Forte at the 2015 WonderCon
Orville Willis Forte IV
June 17, 1970
|Residence||Santa Monica, California, U.S.|
|Other names||Orville Forte|
|Alma mater||University of California, Los Angeles|
|Occupation||Actor, comedian, writer, producer, impressionist|
Orville Willis Forte IV (//; born June 17, 1970) is an American actor, comedian, writer, producer and impressionist. His work includes being a cast member on Saturday Night Live, and the creator and star of the sitcom The Last Man on Earth. After obtaining a history degree at the University of California, Los Angeles, and becoming a financial broker like his father, Forte changed his career path to comedy and took classes with the improvisational comedy group The Groundlings.
He soon found he favored writing best, and he worked as a writer on That '70s Show, before he auditioned for Saturday Night Live (SNL). He joined SNL in 2002, spending eight years as a cast member on the show, where he performed offbeat sketches. His most famous role on the show led to a feature film adaptation, MacGruber (2010), that preceded his departure from the program. Forte took various roles in comedy films, before starring in the drama film Nebraska (2013). Forte created, wrote and starred in the television sitcom, The Last Man on Earth, which aired on Fox from 2015 to 2018. He was nominated for three Primetime Emmy Awards, for acting and writing for the series.
Orville Willis Forte IV was born in Alameda County, California. His father, Orville Willis Forte III, is a financial broker, and his mother, Patricia C. (née Stivers), is an artist and former schoolteacher. He was raised in Moraga, before moving to Lafayette. He went by Billy in his early years until he was teased at school for it also being a girl's name, at which point he decided he would from then on be known as Will.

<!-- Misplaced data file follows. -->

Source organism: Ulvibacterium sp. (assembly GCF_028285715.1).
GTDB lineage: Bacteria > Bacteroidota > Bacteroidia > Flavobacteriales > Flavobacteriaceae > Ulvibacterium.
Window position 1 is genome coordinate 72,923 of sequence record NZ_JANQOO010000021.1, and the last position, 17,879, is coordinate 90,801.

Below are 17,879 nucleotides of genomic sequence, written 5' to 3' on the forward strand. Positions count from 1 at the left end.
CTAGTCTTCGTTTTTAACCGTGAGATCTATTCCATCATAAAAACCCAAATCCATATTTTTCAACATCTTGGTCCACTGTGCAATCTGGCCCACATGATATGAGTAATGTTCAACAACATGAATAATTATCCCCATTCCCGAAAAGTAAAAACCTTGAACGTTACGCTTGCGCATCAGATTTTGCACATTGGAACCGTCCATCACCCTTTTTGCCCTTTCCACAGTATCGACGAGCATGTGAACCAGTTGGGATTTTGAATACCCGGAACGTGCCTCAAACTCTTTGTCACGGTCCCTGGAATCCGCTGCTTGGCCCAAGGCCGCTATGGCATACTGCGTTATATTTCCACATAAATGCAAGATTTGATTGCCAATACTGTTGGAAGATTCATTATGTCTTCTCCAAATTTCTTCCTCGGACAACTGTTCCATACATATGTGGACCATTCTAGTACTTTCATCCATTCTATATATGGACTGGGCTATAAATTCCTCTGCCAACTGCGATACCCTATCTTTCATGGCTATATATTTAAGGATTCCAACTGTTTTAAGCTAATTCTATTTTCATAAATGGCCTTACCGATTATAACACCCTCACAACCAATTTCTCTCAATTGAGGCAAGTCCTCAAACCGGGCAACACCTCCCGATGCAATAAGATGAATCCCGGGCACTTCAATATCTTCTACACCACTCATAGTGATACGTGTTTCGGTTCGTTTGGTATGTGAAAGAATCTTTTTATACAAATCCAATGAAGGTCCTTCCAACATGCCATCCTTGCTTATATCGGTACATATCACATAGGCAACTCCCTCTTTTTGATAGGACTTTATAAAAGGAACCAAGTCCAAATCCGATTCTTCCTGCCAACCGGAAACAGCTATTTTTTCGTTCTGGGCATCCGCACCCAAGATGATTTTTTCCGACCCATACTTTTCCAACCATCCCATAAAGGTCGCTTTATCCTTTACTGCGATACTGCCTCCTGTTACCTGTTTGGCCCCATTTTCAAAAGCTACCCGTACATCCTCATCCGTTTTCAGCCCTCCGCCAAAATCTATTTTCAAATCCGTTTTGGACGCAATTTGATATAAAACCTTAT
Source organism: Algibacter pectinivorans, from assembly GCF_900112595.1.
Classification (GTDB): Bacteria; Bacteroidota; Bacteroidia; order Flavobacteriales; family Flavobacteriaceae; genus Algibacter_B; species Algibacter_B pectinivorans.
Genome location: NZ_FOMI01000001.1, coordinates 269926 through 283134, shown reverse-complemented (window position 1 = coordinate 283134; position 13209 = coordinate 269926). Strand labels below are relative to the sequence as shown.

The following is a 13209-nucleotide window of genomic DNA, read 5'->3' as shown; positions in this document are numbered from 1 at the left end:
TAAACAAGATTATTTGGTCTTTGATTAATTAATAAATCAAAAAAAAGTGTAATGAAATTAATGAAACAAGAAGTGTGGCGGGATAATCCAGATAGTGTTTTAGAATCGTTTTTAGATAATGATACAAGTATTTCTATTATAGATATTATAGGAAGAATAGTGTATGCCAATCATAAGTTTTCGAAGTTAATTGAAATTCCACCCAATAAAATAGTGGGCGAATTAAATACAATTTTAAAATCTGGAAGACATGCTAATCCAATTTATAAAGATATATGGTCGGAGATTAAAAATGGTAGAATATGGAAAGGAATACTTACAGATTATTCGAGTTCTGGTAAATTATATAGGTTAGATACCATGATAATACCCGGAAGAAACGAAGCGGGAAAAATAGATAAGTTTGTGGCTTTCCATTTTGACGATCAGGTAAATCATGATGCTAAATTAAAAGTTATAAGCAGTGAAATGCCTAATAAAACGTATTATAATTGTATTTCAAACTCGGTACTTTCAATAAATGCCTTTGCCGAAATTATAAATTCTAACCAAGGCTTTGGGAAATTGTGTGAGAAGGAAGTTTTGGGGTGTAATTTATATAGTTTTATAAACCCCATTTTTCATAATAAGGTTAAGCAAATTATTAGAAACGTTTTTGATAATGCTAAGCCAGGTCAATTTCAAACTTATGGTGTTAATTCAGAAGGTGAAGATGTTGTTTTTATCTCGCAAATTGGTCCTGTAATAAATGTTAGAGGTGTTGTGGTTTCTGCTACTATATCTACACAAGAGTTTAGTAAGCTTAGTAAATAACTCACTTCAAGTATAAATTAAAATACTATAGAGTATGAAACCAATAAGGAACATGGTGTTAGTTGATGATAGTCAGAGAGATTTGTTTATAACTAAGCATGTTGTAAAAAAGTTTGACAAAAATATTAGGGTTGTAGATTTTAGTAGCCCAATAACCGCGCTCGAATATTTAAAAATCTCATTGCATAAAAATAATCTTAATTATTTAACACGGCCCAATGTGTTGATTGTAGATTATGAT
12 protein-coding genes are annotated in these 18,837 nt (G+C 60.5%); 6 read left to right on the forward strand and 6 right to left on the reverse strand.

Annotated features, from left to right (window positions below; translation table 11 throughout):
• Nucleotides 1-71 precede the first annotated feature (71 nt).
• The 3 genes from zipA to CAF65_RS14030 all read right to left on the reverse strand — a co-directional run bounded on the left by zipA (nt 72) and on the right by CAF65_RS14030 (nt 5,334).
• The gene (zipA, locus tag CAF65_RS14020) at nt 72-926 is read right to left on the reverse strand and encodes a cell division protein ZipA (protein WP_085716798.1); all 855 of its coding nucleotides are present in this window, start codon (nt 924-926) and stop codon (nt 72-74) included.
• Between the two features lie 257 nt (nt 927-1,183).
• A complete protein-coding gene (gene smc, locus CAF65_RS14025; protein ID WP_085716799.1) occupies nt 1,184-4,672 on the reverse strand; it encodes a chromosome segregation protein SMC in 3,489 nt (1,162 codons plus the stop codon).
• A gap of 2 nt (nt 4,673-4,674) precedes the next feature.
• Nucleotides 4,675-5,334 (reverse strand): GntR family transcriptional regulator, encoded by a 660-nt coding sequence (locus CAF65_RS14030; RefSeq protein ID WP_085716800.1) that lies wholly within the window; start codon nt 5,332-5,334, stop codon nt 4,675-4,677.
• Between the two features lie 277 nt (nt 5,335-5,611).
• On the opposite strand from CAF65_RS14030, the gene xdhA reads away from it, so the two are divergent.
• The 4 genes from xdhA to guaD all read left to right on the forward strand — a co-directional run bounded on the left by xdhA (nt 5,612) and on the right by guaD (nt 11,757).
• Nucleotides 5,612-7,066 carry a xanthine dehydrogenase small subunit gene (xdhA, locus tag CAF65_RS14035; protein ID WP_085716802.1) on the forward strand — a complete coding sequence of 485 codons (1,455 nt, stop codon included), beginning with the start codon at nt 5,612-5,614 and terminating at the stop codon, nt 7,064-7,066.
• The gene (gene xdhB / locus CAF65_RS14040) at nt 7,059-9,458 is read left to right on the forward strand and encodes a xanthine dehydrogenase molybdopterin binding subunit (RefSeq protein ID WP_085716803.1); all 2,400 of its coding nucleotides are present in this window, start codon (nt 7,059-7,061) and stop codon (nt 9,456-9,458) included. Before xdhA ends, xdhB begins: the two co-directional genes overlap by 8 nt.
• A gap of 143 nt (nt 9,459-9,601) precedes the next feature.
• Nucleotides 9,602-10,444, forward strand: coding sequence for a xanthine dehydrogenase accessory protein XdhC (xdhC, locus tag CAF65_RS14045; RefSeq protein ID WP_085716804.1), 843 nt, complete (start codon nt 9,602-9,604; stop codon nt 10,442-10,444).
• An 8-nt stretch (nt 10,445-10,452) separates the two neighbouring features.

Forte describes himself as having been a "really happy kid", whose parents were "wonderful" and created a "very loving environment". He was interested in comedy from a young age, growing up idolizing comedians, Peter Sellers, David Letterman, Steve Martin and the sketch-comedy television series Saturday Night Live. He often pranked his parents, and would record himself performing imaginary radio shows. He did not aim to be a comedian, however, and he initially wanted to become a football player.
Forte was "a laid-back teen with a lot of friends" and a member of the varsity football and swim teams at Acalanes High School, from which he graduated in 1988. He was voted "Best Personality" by his graduating class and served as class president. He had no ambitions for a television or film career, though his mother noticed a "creative streak" in him. Following high school, he attended the University of California, Los Angeles. He was a member of the Lambda Chi Alpha fraternity and completed a degree in history. Planning to follow his father, he became a financial broker at Smith Barney Shearson in Beverly Hills, but felt "miserable" during his time there. He started writing while he was at Shearson, and he co-wrote a feature-length script. On the subject of writing, Forte remarked, "I discovered that I loved it more than anything I had ever done in my life." He had been encouraged to attempt comedy during his years at university, and he decided to change his career to become a writer-performer.